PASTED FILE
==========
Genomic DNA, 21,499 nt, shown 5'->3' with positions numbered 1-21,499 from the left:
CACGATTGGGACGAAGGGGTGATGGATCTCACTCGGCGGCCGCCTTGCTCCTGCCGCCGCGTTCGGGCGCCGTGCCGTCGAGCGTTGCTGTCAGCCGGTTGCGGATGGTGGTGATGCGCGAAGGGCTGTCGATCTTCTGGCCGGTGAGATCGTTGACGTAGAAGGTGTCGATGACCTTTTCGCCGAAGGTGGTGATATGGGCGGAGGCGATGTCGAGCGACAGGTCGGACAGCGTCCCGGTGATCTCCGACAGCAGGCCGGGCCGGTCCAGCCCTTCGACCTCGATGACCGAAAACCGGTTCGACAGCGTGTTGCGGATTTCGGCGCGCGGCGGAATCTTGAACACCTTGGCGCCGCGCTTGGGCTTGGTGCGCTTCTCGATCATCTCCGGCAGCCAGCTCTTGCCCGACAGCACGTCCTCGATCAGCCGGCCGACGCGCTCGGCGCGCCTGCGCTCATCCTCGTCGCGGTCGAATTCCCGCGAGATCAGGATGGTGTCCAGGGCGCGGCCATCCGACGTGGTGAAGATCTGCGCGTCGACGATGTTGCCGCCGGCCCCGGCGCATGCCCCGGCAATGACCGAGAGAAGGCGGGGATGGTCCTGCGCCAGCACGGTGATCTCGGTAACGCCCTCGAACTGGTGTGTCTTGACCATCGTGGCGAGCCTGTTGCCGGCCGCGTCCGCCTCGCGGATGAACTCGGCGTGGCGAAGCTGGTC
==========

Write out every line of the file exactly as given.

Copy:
Genomic DNA, 21,499 nt, shown 5'->3' with positions numbered 1-21,499 from the left:
CACGATTGGGACGAAGGGGTGATGGATCTCACTCGGCGGCCGCCTTGCTCCTGCCGCCGCGTTCGGGCGCCGTGCCGTCGAGCGTTGCTGTCAGCCGGTTGCGGATGGTGGTGATGCGCGAAGGGCTGTCGATCTTCTGGCCGGTGAGATCGTTGACGTAGAAGGTGTCGATGACCTTTTCGCCGAAGGTGGTGATATGGGCGGAGGCGATGTCGAGCGACAGGTCGGACAGCGTCCCGGTGATCTCCGACAGCAGGCCGGGCCGGTCCAGCCCTTCGACCTCGATGACCGAAAACCGGTTCGACAGCGTGTTGCGGATTTCGGCGCGCGGCGGAATCTTGAACACCTTGGCGCCGCGCTTGGGCTTGGTGCGCTTCTCGATCATCTCCGGCAGCCAGCTCTTGCCCGACAGCACGTCCTCGATCAGCCGGCCGACGCGCTCGGCGCGCCTGCGCTCATCCTCGTCGCGGTCGAATTCCCGCGAGATCAGGATGGTGTCCAGGGCGCGGCCATCCGACGTGGTGAAGATCTGCGCGTCGACGATGTTGCCGCCGGCCCCGGCGCATGCCCCGGCAATGACCGAGAGAAGGCGGGGATGGTCCTGCGCCAGCACGGTGATCTCGGTAACGCCCTCGAACTGGTGTGTCTTGACCATCGTGGCGAGCCTGTTGCCGGCCGCGTCCGCCTCGCGGATGAACTCGGCGTGGCGAAGCTGGTC